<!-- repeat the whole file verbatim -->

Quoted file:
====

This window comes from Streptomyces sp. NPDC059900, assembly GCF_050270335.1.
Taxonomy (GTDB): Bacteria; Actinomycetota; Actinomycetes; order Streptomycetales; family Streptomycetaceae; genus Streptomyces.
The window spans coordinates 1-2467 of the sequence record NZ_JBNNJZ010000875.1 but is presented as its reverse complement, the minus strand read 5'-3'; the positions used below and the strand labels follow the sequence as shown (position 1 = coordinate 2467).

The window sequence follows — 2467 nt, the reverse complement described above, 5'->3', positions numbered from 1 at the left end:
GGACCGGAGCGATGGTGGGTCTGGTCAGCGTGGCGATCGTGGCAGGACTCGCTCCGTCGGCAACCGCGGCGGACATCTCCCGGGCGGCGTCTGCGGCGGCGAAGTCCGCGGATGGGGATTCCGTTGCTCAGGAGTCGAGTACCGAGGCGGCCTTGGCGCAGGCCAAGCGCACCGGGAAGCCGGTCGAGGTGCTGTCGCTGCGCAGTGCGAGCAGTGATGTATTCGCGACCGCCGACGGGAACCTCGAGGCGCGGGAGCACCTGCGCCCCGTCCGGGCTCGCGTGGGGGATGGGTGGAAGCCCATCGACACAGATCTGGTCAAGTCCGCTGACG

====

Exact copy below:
This window comes from Streptomyces sp. NPDC059900, assembly GCF_050270335.1.
Taxonomy (GTDB): Bacteria; Actinomycetota; Actinomycetes; order Streptomycetales; family Streptomycetaceae; genus Streptomyces.
The window spans coordinates 1-2467 of the sequence record NZ_JBNNJZ010000875.1 but is presented as its reverse complement, the minus strand read 5'-3'; the positions used below and the strand labels follow the sequence as shown (position 1 = coordinate 2467).

The window sequence follows — 2467 nt, the reverse complement described above, 5'->3', positions numbered from 1 at the left end:
GGACCGGAGCGATGGTGGGTCTGGTCAGCGTGGCGATCGTGGCAGGACTCGCTCCGTCGGCAACCGCGGCGGACATCTCCCGGGCGGCGTCTGCGGCGGCGAAGTCCGCGGATGGGGATTCCGTTGCTCAGGAGTCGAGTACCGAGGCGGCCTTGGCGCAGGCCAAGCGCACCGGGAAGCCGGTCGAGGTGCTGTCGCTGCGCAGTGCGAGCAGTGATGTATTCGCGACCGCCGACGGGAACCTCGAGGCGCGGGAGCACCTGCGCCCCGTCCGGGCTCGCGTGGGGGATGGGTGGAAGCCCATCGACACAGATCTGGTCAAGTCCGCTGACG